Victorian versus Vampire
The Victorian Era was the period in which Queen Victoria ruled the United Kingdom, starting around the mid-19th Century and spanning to 1901. This period is considered to be a time of reform for England, as British values such as sexual restraint, low crime tolerance and a strict social code of conduct were developed. In 1897, near the end of the Victorian era, the Irish author Bram Stroker’s novel “Dracula” was published. The novel would go on to become one of the defining texts of the modern vampire mythology, but the work can also be read as a commentary on Victorian society. “Dracula” sets up two binary worlds, or systems of order, between England—the Victorian—and Transylvania—the “Vamiric.” Throughout Stroker’s novel, the Vampiric order is constantly resisting and opposing the order of the English and their strongly held Victorian values.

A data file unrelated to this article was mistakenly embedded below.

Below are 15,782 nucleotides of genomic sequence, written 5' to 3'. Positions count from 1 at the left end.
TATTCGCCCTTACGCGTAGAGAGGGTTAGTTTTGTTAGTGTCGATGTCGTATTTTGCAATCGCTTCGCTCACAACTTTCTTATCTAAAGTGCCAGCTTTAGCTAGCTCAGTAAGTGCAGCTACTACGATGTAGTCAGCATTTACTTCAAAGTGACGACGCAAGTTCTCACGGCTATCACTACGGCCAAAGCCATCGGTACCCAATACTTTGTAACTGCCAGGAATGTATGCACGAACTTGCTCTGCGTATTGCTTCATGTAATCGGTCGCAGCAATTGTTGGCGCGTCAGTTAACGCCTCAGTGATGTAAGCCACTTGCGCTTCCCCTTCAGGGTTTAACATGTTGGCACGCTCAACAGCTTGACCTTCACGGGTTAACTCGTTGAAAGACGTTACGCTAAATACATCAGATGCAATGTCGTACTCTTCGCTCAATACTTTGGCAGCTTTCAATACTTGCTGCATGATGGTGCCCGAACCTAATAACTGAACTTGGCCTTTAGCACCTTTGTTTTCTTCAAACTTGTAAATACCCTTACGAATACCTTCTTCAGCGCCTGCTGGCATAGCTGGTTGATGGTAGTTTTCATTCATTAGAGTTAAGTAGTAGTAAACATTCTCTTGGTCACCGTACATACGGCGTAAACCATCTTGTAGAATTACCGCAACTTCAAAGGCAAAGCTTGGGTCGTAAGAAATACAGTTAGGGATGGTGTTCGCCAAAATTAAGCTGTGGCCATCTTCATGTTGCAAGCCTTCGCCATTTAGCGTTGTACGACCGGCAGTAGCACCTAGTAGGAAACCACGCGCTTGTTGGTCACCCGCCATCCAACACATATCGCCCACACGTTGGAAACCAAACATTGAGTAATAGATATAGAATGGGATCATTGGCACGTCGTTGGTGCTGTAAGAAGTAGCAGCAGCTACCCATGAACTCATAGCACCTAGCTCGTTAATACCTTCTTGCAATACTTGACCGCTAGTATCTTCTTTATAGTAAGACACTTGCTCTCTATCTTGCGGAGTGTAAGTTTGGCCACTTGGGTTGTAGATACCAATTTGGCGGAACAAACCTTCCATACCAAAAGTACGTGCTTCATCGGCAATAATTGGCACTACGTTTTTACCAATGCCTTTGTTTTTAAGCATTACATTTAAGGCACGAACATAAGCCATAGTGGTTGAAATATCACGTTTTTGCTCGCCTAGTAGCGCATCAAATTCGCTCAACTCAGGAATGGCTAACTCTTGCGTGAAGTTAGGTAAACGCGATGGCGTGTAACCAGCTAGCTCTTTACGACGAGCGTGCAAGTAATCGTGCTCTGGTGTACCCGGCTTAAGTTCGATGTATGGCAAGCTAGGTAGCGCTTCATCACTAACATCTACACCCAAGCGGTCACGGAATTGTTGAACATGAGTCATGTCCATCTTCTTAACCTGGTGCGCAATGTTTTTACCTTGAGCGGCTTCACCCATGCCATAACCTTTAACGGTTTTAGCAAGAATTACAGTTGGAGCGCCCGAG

The first section of the novel is made up of the journal entries of Englishman Jonathan Harker, who is a recently promoted solicitor traveling through Transylvania to meet with the Count Dracula. Jonathan is assisting Dracula in the purchase of property in England. During this section, Stroker sets up these two differing systems of order—Jonathan obviously represents the fine, cultured Englishman; and the common Transylvanian folk and Dracula represent the Vampiric. Though the common Transylvanians are not vampires themselves, their culture still directly differs from that of the English, as Jonathan notes their clothing (which is strange to him) as well as their superstitious nature. While Jonathan is assumingly of the protestant faith, the Transylvanians seem to be more in line with the devout Catholic faith as they are constantly crossing themselves in concern for Jonathan’s safety and well-being. One woman even gives Jonathan a crucifix to wear around his neck, which at first he feels to be slightly ridiculous but eventually becomes comforted by. “I did not know what to do, for, as an English Churchman, I have been taught to regard such things as in some measure idolatrous, and yet it seemed so ungracious to refuse an old lady meaning so well and in such a state of mind” (p.18). Here Jonathan almost seems to even look down on such traditions, which seem superstitious to such a reasonable English nobleman. This perhaps shows a feeling of superiority in the Victorian order, even an underestimation of the Vampiric order, as Jonathan accepts the crucifix to simply humor the Transylvanian woman. As Jonathan travels deeper into the Transylvanian country toward Dracula’s castle, he begins to realize more and more that he is no longer in familiar English territory, and the strangeness of Transylvania begins to overwhelm him, such as the creepy driver of the caleche taking him to the castle, as well as the supernatural blue flames appearing throughout the forest. Up until this point, I think we can see these two systems of order, the Victorian and the Vampiric, just rubbing against one another, so to speak. However, during Jonathan’s stay at the castle, we begin witnessing these two systems beginning to directly collide and interact with each other. During this section, Stroker begins to use the Vampiric order in a way that upsets the gender and sexual roles of the Victorian order. Through his interactions with Dracula, Jonathan begins to become emasculated by the vampire. Jonathan is locked in the castle and unable to leave. This shows Dracula’s dominance over Jonathan, even telling him has free reign of the castle except for areas behind locked doors, which seem to be most of them. This seems parallel with the order of the Victorian housewife, whose role was to pretty much stay at home, raise the children and perform other good womanly deeds. Dracula’s order directly upsets this by placing a male, Jonathan, into this stay-at-home role. However, it is even further complicated in that we soon realize there are no servants...